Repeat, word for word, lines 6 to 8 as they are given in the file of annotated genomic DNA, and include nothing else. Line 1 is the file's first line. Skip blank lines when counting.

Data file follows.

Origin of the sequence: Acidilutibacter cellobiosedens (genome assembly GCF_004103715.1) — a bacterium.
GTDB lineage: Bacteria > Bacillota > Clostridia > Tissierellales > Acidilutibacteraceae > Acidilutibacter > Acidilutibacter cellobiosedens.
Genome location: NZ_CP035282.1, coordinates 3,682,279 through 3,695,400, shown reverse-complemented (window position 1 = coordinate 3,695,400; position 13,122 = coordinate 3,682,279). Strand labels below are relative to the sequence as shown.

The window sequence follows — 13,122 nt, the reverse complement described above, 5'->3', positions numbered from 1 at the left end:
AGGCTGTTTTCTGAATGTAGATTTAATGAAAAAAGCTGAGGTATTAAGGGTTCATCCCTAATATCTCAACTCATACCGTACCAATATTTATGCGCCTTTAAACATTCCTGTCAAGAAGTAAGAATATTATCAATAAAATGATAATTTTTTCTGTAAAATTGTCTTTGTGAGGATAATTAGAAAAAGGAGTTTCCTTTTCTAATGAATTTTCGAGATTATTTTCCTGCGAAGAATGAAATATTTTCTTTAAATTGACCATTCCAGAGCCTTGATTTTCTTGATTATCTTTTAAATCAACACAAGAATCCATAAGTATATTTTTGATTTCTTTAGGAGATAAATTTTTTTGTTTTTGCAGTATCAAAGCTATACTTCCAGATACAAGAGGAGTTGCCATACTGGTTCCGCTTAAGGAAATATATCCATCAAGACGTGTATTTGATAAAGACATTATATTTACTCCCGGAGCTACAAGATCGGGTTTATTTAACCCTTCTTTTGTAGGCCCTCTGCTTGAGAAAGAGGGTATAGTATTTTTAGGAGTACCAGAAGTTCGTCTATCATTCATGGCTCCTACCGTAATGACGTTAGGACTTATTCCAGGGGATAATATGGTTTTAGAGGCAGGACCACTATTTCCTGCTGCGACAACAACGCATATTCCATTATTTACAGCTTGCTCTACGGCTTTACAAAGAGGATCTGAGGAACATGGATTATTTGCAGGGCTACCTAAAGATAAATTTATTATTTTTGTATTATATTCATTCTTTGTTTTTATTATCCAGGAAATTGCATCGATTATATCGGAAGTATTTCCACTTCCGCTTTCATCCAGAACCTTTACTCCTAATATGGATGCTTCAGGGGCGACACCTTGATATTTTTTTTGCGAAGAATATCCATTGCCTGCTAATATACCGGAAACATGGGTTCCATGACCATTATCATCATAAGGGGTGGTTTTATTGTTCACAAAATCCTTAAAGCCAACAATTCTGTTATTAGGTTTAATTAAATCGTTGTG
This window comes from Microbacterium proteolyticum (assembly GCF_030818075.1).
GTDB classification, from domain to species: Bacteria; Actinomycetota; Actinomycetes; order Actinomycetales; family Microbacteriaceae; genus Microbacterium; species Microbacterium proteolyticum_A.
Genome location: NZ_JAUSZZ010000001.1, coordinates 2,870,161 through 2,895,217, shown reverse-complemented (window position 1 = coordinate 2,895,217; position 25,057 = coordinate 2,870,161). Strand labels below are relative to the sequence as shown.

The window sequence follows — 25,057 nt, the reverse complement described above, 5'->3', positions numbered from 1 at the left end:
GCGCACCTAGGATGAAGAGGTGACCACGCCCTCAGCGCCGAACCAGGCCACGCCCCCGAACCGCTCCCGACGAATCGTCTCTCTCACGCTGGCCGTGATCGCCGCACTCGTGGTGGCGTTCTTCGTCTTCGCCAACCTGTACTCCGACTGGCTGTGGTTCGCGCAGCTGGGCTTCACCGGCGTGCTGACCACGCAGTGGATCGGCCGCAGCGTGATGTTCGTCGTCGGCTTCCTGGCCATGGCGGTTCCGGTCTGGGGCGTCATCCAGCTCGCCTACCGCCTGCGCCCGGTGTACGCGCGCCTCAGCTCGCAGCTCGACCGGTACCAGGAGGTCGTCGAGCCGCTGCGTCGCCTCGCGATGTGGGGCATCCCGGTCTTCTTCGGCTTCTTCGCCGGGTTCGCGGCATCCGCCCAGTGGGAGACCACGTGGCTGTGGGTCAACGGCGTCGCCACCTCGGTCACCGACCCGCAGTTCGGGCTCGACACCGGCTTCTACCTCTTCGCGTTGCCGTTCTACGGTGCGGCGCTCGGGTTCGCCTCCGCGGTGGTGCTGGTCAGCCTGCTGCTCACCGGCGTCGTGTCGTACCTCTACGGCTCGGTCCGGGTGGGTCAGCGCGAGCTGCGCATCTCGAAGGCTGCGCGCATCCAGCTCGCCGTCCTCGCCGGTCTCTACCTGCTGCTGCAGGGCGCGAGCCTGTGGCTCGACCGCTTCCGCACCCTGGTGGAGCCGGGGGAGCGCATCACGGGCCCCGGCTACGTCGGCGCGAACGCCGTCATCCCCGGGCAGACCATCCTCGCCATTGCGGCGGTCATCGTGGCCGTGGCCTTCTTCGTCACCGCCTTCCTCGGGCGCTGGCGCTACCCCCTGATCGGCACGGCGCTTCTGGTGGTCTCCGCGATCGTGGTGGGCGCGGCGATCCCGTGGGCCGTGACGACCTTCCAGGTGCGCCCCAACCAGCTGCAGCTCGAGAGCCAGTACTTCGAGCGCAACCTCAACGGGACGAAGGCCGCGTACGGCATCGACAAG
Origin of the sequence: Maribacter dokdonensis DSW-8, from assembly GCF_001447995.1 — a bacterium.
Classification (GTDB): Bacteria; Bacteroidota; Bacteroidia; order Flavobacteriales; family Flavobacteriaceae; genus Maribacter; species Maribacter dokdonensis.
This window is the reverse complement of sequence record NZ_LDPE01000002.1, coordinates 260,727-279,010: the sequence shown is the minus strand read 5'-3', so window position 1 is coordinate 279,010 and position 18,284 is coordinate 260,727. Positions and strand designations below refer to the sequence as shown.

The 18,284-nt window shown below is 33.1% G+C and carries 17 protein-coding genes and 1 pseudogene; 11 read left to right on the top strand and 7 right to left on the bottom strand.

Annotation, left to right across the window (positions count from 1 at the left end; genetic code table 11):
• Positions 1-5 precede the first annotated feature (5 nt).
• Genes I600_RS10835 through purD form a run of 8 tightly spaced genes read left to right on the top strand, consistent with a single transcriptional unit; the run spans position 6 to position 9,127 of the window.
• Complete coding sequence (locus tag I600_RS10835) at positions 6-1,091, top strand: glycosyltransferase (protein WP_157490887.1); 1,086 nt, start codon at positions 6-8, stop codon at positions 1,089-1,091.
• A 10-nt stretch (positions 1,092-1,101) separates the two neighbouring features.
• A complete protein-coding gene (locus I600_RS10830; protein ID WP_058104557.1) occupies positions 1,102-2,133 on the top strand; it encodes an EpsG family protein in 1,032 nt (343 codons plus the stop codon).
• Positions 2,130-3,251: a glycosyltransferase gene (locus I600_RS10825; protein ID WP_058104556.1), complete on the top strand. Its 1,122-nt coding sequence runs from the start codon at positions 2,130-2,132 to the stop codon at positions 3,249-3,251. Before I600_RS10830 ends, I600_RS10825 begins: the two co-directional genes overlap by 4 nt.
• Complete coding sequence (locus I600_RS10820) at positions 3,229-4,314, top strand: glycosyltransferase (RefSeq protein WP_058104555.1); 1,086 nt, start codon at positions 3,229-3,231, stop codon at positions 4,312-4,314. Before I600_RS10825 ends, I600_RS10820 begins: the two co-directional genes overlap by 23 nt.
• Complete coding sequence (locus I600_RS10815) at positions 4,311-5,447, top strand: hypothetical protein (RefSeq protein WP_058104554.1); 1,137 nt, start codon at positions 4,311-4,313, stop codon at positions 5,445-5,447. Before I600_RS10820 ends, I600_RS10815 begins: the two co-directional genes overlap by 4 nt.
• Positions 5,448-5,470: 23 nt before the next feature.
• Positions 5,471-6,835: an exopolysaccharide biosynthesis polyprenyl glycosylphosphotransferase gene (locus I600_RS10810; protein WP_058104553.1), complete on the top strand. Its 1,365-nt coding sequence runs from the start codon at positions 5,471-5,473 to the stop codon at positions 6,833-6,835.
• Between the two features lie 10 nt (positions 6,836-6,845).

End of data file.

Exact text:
This window comes from Microbacterium proteolyticum (assembly GCF_030818075.1).
GTDB classification, from domain to species: Bacteria; Actinomycetota; Actinomycetes; order Actinomycetales; family Microbacteriaceae; genus Microbacterium; species Microbacterium proteolyticum_A.
Genome location: NZ_JAUSZZ010000001.1, coordinates 2,870,161 through 2,895,217, shown reverse-complemented (window position 1 = coordinate 2,895,217; position 25,057 = coordinate 2,870,161). Strand labels below are relative to the sequence as shown.